The Archdiocese of Boston and the Daughters of St. Paul issued a joint statement today announcing that they have settled the nuns' lawsuit against Cardinal Sean P. O'Malley and other trustees of its lay pension plan.
The Daughters, an international order of nuns whose North American headquarters is in Jamaica Plain, sued late last year to force the archdiocese to hand over the investments the Daughters had made in the archdiocese's pension plan on behalf of the order's lay employees.
The archdiocese did not disclose the amount of the settlement, but its statement said the agreement "included a transfer of the Archdiocese Pension Plan assets allocable to the Daughters of St. Paul to a new pension plan administered by the Daughters" and that it would "allow the Daughters to independently provide retirement benefits to their current and former employees."
The Daughters claim they have been trying to extricate their lay employees' assets from the church-run fund for years so that they could control the investments themselves. They had maintained they were owed nearly $1.4 million, based on their estimates of the value of their assets in 2007. In the lawsuit, they also claimed the archdiocese failed to maintain proper records of their assets.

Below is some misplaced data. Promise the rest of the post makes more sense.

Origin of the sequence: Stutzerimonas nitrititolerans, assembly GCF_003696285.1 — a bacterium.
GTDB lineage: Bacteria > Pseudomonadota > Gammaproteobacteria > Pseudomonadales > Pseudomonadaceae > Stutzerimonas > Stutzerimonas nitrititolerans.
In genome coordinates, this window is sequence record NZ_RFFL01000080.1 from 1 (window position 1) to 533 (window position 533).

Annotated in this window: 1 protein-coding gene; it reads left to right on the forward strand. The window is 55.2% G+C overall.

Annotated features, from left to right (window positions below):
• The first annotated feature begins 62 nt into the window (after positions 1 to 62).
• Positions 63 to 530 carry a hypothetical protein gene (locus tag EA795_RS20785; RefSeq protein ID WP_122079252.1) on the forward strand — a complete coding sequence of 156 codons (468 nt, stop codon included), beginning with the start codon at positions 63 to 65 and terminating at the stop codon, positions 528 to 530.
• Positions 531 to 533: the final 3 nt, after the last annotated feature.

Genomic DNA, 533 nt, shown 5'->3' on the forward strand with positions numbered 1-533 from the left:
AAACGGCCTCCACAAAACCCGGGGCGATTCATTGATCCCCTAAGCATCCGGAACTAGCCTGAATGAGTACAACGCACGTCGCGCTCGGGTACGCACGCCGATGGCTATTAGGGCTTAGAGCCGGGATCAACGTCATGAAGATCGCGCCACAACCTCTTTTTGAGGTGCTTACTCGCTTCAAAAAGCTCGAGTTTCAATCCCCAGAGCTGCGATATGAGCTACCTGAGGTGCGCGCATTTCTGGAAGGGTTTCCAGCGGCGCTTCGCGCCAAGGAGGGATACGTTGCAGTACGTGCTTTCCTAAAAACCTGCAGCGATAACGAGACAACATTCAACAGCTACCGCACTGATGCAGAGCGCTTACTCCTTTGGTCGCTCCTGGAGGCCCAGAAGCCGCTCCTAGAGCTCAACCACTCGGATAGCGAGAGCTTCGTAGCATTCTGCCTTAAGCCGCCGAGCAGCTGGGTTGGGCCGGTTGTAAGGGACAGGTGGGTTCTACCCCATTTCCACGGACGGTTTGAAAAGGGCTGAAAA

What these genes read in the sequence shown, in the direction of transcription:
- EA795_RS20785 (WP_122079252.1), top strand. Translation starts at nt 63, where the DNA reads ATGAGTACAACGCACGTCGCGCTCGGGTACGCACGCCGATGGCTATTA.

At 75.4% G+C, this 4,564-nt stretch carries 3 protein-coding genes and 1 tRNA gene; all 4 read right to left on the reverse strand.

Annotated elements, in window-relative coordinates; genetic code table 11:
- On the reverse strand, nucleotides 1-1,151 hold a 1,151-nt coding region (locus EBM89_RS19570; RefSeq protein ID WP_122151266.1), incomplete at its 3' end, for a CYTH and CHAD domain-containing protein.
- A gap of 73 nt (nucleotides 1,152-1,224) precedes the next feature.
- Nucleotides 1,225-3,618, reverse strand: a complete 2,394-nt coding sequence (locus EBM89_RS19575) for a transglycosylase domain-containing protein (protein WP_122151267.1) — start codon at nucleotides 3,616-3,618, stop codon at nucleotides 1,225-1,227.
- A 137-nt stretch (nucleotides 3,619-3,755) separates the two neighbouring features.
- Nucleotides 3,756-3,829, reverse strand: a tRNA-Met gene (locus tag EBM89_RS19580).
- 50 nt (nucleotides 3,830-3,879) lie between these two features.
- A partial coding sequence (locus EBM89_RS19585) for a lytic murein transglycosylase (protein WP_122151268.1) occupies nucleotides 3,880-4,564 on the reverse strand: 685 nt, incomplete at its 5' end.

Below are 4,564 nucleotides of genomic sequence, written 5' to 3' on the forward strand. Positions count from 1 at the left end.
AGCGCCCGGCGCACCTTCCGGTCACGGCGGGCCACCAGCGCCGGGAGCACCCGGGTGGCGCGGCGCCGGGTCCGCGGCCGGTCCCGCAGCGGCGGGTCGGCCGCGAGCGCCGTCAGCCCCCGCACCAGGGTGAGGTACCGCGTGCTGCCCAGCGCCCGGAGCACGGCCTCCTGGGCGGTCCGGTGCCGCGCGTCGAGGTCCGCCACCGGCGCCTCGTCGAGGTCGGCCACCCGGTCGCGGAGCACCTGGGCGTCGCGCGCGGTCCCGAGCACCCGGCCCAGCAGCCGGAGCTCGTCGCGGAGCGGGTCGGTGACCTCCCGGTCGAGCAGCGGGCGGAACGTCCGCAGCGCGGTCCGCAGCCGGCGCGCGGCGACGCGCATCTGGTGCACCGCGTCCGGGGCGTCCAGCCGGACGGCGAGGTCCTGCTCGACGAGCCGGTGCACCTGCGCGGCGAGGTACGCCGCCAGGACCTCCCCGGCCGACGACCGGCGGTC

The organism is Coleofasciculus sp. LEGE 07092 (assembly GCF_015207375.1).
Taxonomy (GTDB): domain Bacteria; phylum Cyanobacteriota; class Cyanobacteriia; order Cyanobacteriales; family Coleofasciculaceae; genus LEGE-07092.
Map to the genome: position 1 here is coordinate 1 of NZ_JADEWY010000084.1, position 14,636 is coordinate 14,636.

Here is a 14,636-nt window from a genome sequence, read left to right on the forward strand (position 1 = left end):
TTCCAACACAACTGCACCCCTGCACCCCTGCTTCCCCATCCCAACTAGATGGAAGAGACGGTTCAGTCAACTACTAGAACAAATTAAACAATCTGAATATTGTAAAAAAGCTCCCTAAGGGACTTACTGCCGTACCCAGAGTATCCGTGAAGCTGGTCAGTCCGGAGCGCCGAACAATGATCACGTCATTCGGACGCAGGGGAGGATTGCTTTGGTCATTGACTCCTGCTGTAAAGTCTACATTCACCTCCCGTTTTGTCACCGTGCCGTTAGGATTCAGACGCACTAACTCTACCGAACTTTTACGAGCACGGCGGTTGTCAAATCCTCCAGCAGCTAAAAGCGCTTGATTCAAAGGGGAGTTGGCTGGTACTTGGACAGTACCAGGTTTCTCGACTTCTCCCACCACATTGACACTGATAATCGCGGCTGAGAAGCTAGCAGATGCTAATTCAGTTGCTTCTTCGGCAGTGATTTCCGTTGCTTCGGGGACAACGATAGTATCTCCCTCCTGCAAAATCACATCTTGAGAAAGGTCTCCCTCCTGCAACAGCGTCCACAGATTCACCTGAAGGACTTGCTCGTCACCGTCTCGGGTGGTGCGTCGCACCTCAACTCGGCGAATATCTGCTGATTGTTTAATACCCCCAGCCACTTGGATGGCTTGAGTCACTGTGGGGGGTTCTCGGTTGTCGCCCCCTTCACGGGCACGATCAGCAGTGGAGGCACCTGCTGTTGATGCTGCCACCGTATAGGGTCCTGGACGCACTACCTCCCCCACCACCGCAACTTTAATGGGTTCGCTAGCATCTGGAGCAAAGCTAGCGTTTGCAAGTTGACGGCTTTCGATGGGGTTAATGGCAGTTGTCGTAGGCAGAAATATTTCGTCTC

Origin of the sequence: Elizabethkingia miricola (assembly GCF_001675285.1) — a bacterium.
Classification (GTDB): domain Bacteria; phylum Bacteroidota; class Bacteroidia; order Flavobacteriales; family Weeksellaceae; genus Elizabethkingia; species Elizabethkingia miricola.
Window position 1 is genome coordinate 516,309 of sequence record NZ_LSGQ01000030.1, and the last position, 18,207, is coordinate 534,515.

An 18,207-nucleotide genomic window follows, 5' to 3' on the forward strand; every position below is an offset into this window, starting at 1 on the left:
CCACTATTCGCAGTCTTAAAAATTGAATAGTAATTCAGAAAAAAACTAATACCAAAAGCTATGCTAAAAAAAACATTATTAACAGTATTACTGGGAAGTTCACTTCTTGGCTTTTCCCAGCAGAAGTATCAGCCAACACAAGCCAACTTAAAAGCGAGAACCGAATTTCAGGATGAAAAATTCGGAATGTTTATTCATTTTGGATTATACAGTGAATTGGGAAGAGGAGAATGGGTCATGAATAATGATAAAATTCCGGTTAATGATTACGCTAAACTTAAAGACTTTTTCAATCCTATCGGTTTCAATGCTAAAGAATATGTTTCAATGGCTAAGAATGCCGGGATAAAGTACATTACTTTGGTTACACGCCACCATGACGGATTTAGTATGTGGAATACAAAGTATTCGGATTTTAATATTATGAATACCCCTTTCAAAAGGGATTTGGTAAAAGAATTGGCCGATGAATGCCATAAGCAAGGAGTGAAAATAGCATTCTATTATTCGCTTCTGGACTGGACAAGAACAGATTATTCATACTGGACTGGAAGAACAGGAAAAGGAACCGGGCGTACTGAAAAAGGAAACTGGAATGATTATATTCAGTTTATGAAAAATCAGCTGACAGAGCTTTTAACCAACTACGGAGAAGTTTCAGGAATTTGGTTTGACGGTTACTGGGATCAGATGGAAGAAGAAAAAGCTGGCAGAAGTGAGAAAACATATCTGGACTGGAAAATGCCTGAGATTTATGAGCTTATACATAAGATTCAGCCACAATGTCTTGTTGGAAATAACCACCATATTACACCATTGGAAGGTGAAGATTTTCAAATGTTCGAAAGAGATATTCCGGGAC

The archdiocese denied that allegation and said both parties shared responsibility for delays. Church officials also said they had been moving toward completing the fund transfer when the order filed its lawsuit.
The lawsuit is one of a series of difficulties the archdiocese has had with its pension plans. Its fund for lay workers -- the plan the Daughters were invested in -- is significantly underfunded, and the church is in the process of transitioning from a traditional defined-benefit pension plan to a 401(k)-style defined contribution plan.
The Daughters, who have about 140 members in North America and about 2,500 worldwide, are devoted to communicating the Gospel. They run a multimedia publishing house, Pauline Books and Media, which publishes Catholic books, e-books, iPhone and iPod applications, music, and educational materials.
"The Archdiocese looks forward to continuing the tradition of having priests of the Archdiocese of Boston celebrate daily Mass for the Daughters at their chapel in Jamaica Plain as we work together to deepen and strengthen our common Faith," the statement said.
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